This Valentine’s Day you will probably either send or receive a Valentine’s gift, with flowers and chocolates proving the most popular presents to give. As with all of our celebrations, there is a story behind the day the dates back centuries.
The roots of Valentine’s Day dates back to Roman times. In the third century,
the Roman Empire was ruled by Emperor Claudius II Gothicus. He was nicknamed Claudius the Cruel because of his harsh leadership and his tendency for war.
Claudius believed that single men made better soldiers, so he cancelled all marriages and engagements in Rome.
A simple Christian priest named Valentine fought the injustice of the decree and began secretly marrying soldiers before they went off to war, despite the emperor’s orders. In 269 A.D. Emperor Claudius found out about the secret ceremonies. He had Valentine thrown into prison and ordered that he be put to death.
As legend has it, whilst Valentine was awaiting execution, he fell in love with a blind girl, who happened to be the jailer’s daughter. Before his death, it is alleged that he wrote her a letter signed “From your Valentine,” an expression that is still in use today.
Although the exact truth behind the Valentine legend isn’t clear, the stories all emphasise Valentine’s appeal as a sympathetic, romantic figure. Valentine gave his life so that young couples could be bonded together in holy matrimony.
Even centuries after his death, the story of Valentine’s self-sacrificing commitment to love was legendary in Rome and beyond. Eventually, he was granted sainthood and the Catholic Church decided to create a feast in his honour. Some argue that this was to “Christianise” the pagan celebration of Lupercalia. Celebrated at the ides of February, or February 15, Lupercalia was a fertility festival dedicated to Faunus, the Roman god of agriculture, and to Romulus and Remus, the founders of Rome. Lupercalia survived the initial rise of Christianity but was outlawed, as it was deemed “un-Christian”, at the end of the fifth century, when Pope Gelasius declared February 14 St. Valentine’s Day.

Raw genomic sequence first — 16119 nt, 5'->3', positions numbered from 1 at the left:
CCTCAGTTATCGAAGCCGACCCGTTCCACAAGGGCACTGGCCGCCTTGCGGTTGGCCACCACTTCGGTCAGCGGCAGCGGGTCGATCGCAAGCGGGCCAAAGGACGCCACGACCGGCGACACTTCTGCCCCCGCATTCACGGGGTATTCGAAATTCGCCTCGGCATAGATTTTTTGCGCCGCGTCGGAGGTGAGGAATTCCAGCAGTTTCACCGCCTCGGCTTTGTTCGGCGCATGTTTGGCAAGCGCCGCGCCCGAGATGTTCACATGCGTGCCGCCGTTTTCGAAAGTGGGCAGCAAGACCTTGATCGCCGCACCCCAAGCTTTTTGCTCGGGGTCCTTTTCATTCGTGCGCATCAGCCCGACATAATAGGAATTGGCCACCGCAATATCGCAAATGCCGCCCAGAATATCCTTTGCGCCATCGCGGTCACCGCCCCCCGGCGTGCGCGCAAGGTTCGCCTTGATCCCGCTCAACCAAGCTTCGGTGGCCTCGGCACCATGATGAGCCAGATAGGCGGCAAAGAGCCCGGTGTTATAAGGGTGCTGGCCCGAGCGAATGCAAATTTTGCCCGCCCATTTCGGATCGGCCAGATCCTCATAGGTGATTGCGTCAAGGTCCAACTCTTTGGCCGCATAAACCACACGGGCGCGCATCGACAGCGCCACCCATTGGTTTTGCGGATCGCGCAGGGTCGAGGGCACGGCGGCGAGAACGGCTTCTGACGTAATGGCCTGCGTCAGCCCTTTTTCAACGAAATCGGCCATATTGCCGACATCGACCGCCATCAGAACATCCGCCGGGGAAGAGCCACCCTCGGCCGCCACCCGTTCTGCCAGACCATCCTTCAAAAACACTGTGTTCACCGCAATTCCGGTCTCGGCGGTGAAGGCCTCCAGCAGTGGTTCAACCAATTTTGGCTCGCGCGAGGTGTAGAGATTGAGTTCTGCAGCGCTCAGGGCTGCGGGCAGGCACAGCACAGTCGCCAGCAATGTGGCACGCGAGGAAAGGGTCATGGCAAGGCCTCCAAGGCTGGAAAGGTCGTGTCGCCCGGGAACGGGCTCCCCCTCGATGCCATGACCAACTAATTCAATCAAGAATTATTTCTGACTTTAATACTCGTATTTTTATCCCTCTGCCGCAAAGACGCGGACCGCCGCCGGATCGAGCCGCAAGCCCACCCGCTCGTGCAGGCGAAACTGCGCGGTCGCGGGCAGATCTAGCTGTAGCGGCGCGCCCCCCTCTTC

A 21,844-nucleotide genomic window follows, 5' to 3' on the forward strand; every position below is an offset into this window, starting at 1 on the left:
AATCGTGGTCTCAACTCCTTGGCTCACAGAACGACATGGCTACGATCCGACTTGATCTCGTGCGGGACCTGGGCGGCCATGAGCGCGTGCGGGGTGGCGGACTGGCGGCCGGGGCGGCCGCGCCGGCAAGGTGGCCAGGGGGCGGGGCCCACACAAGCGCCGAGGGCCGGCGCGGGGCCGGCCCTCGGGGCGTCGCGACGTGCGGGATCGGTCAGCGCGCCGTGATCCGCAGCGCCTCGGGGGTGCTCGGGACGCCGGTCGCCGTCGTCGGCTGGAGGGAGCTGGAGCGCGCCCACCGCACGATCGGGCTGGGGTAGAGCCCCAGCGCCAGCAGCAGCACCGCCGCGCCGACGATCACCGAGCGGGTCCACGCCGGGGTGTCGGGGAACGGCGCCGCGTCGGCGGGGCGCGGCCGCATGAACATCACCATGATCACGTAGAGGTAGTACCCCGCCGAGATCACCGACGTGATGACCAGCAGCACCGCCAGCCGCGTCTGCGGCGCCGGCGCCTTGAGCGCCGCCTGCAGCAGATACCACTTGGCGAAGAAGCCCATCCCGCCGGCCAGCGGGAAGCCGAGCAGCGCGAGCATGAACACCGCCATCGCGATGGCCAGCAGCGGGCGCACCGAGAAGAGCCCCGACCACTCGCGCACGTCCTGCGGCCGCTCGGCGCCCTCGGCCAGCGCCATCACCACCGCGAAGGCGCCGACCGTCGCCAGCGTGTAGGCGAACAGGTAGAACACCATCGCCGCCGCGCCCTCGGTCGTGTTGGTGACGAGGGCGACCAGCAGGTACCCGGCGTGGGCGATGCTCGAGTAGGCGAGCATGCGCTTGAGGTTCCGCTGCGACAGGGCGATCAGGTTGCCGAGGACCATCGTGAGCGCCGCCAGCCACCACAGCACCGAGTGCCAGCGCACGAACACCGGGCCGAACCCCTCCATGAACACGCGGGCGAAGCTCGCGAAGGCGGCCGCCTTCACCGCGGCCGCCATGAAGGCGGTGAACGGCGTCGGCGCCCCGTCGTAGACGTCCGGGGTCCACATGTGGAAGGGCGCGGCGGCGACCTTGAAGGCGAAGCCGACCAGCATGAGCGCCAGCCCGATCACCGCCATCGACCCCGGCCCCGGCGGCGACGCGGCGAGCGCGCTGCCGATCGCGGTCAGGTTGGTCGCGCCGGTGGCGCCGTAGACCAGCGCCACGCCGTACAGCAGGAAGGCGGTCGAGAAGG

The oldest known written valentines still in existence today was a poem written in 1415 by Charles, Duke of Orleans, to his wife while imprisoned in the Tower of London, following his capture at the Battle of Agincourt. This greeting is now part of the manuscript collection of the British Library in London.
For centuries, flowers have symbolised fertility, love, marriage, and romance. The history of giving your loved one Valentine’s Day flowers stems from the custom of sending floral bouquets to pass on non-verbal messages, introduced by Charles II of Sweden, in the 18th century. Each flower had a specific meaning attached to it, making it possible to have an entire conversation using only flowers. People continue to send flowers on special occasions, particularly to express sentiments of love and admiration.
The Rose, particularly Red Roses, are the traditional Valentine’s Day flowers, as they signify romantic love. Although, there are many other flowers that people send to communicate the different types of love they feel.